Career News

September 9, 2020

Peraton Works to Improve Access to Open Source Geospatial Weather Data

Peraton employees regularly participate in independent research and development (IRAD) programs to explore avenues to improve technology and develop new software solutions that will benefit current and future customers’ missions. As a result of one of Peraton’s recent IRADs, engineers have developed a solution to improve access to critical government weather data.

Peraton has a longstanding commitment to enabling the collection, processing and delivery of satellite weather data and insights. Working with NOAA since 2009 to support extreme weather monitoring, Peraton has the mission critical expertise to support the continuous flow of information that assists in forecasting, federal warnings, evacuations plans, and more.

Peraton Works to Improve Access to Open Source Geospatial Weather Data

NOAA is the central repository for all weather data. Recognizing opportunities to help improve NOAA’s vital mission to collect, discover, and disseminate environmental data, Peraton engineered a geographic information system (GIS) framework to help address these priorities. The resulting open source solution—relevant to the needs of NOAA and a wide range of other organizations managing weather data—is cloud-ready, and already being used as the basis of a customer project.

Peraton developed the capability to geo-locate any datatype using Open Geospatial Consortium (OGC) standards, establishing an ingest feed of datatypes running at the latest versions used universally.

The IRAD team has implemented three OGC services in their demonstration: web coverage service, web feature service, and web mapping service, along with a specialized subscription management service. With these features, authorized users can automatically access satellite data files in a catalog, pull out specific data points, and display map and coverage data at any latitude and longitude. Users can also layer data to create applicable products.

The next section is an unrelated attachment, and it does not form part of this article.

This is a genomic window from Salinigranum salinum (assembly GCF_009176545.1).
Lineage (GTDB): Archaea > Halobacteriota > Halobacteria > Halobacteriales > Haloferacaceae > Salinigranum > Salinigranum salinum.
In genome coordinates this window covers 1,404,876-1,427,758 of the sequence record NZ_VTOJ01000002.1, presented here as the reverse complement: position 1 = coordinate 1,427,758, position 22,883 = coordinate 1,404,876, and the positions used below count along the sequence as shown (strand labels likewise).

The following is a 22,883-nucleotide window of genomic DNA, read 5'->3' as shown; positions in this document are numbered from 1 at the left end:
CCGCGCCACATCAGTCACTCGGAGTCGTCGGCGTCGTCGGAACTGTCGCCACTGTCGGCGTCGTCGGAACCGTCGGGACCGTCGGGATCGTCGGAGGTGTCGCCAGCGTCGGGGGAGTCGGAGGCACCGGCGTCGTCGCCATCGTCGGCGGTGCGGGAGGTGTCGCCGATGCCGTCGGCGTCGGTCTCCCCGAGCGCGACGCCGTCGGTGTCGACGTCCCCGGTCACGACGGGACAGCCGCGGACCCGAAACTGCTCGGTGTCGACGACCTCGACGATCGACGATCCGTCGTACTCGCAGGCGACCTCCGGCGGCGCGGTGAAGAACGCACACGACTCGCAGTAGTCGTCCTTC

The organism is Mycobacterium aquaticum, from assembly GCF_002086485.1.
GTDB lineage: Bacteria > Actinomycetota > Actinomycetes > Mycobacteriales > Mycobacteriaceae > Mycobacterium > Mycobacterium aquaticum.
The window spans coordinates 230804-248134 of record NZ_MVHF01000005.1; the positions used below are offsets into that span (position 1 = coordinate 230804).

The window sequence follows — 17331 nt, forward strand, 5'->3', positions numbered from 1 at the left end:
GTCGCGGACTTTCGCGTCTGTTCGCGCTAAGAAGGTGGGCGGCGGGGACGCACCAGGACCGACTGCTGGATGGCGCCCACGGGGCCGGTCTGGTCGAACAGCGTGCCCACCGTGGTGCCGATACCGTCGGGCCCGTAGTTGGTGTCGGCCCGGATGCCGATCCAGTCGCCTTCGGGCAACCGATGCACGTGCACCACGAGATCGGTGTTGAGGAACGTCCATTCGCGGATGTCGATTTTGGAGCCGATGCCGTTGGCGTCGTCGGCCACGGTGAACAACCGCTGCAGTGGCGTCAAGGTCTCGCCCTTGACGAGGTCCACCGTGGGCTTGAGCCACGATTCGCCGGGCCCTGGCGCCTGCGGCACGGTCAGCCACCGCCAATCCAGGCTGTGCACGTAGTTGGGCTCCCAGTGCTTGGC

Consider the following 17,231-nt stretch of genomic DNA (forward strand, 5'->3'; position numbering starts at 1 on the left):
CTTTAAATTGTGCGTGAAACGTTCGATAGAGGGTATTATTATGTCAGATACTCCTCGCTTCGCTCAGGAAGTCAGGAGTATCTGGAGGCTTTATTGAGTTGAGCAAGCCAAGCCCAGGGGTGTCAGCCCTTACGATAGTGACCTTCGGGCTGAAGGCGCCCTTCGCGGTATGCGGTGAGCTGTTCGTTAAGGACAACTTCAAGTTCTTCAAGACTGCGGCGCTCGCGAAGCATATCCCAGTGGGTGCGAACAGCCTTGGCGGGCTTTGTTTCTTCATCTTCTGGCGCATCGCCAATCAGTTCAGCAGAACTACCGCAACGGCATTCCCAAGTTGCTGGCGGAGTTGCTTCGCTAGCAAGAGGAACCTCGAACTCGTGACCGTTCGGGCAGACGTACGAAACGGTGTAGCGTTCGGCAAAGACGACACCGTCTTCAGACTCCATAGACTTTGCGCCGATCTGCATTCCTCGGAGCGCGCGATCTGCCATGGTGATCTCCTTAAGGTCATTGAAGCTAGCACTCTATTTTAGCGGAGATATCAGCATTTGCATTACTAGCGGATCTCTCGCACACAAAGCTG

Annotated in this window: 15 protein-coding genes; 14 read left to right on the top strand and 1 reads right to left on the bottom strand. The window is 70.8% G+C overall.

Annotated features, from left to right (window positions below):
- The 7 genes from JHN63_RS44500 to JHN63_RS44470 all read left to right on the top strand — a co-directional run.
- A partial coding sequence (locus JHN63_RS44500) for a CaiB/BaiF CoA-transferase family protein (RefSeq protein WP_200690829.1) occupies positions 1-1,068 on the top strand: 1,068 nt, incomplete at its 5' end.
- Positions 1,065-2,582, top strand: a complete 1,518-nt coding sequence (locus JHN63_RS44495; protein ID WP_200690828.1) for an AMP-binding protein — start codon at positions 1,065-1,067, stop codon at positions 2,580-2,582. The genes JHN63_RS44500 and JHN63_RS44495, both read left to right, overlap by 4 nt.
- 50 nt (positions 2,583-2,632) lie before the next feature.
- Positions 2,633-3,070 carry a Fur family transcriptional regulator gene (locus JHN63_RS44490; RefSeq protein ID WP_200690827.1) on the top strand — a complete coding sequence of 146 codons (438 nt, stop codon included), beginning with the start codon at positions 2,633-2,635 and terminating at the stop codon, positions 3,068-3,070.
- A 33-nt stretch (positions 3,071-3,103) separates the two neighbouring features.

This unsiloed system uses a common language, allowing for machine-to-machine communications, such as data requests and responses. The cloud-based capability is agnostic and can move from one cloud environment to another as needed, supporting NOAA’s long-term goal of shifting its extensive IT infrastructure to the cloud. Any geolocatable data can be stored and displayed on this kind of system, such as the district-by-district voting results for a presidential election.

Dan Beall, Peraton’s senior NOAA expert, views the future of weather data processing architecture like a “big data lake in the cloud with services floating around it that users can use on-demand to access and to manipulate that data.”

The IRAD team is currently working with a Peraton customer to expand these geospatial services, including adding two-factor authentication to protect restricted data from unauthorized access; adding data visualization features; incorporating additional OGC services such as web mapping tile service and web processing service; and integrating model and forecast data.

Peraton’s GIS solution currently runs on GeoServer, an open source server, but can be set up on any third-party server, such as ArcGIS or Esri.

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